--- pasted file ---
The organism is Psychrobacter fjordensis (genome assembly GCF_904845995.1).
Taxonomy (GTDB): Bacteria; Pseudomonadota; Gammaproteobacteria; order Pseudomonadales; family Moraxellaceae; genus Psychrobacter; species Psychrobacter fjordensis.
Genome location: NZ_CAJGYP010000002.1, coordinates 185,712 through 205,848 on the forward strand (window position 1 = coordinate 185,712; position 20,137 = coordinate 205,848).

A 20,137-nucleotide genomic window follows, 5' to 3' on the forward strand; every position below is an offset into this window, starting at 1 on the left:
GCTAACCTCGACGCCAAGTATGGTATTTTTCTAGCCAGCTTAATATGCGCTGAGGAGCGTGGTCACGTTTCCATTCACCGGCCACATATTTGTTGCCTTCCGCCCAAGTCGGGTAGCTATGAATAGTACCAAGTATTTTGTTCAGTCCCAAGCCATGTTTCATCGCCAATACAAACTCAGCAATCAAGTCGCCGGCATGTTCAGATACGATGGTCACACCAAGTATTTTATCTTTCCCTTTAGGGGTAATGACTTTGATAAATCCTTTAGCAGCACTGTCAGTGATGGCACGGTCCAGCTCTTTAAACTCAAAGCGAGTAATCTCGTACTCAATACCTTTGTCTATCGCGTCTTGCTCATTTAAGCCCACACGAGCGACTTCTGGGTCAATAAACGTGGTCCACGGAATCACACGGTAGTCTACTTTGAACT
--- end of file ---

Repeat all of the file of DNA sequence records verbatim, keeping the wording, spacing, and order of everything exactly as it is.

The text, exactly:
The organism is Psychrobacter fjordensis (genome assembly GCF_904845995.1).
Taxonomy (GTDB): Bacteria; Pseudomonadota; Gammaproteobacteria; order Pseudomonadales; family Moraxellaceae; genus Psychrobacter; species Psychrobacter fjordensis.
Genome location: NZ_CAJGYP010000002.1, coordinates 185,712 through 205,848 on the forward strand (window position 1 = coordinate 185,712; position 20,137 = coordinate 205,848).

A 20,137-nucleotide genomic window follows, 5' to 3' on the forward strand; every position below is an offset into this window, starting at 1 on the left:
GCTAACCTCGACGCCAAGTATGGTATTTTTCTAGCCAGCTTAATATGCGCTGAGGAGCGTGGTCACGTTTCCATTCACCGGCCACATATTTGTTGCCTTCCGCCCAAGTCGGGTAGCTATGAATAGTACCAAGTATTTTGTTCAGTCCCAAGCCATGTTTCATCGCCAATACAAACTCAGCAATCAAGTCGCCGGCATGTTCAGATACGATGGTCACACCAAGTATTTTATCTTTCCCTTTAGGGGTAATGACTTTGATAAATCCTTTAGCAGCACTGTCAGTGATGGCACGGTCCAGCTCTTTAAACTCAAAGCGAGTAATCTCGTACTCAATACCTTTGTCTATCGCGTCTTGCTCATTTAAGCCCACACGAGCGACTTCTGGGTCAATAAACGTGGTCCACGGAATCACACGGTAGTCTACTTTGAACT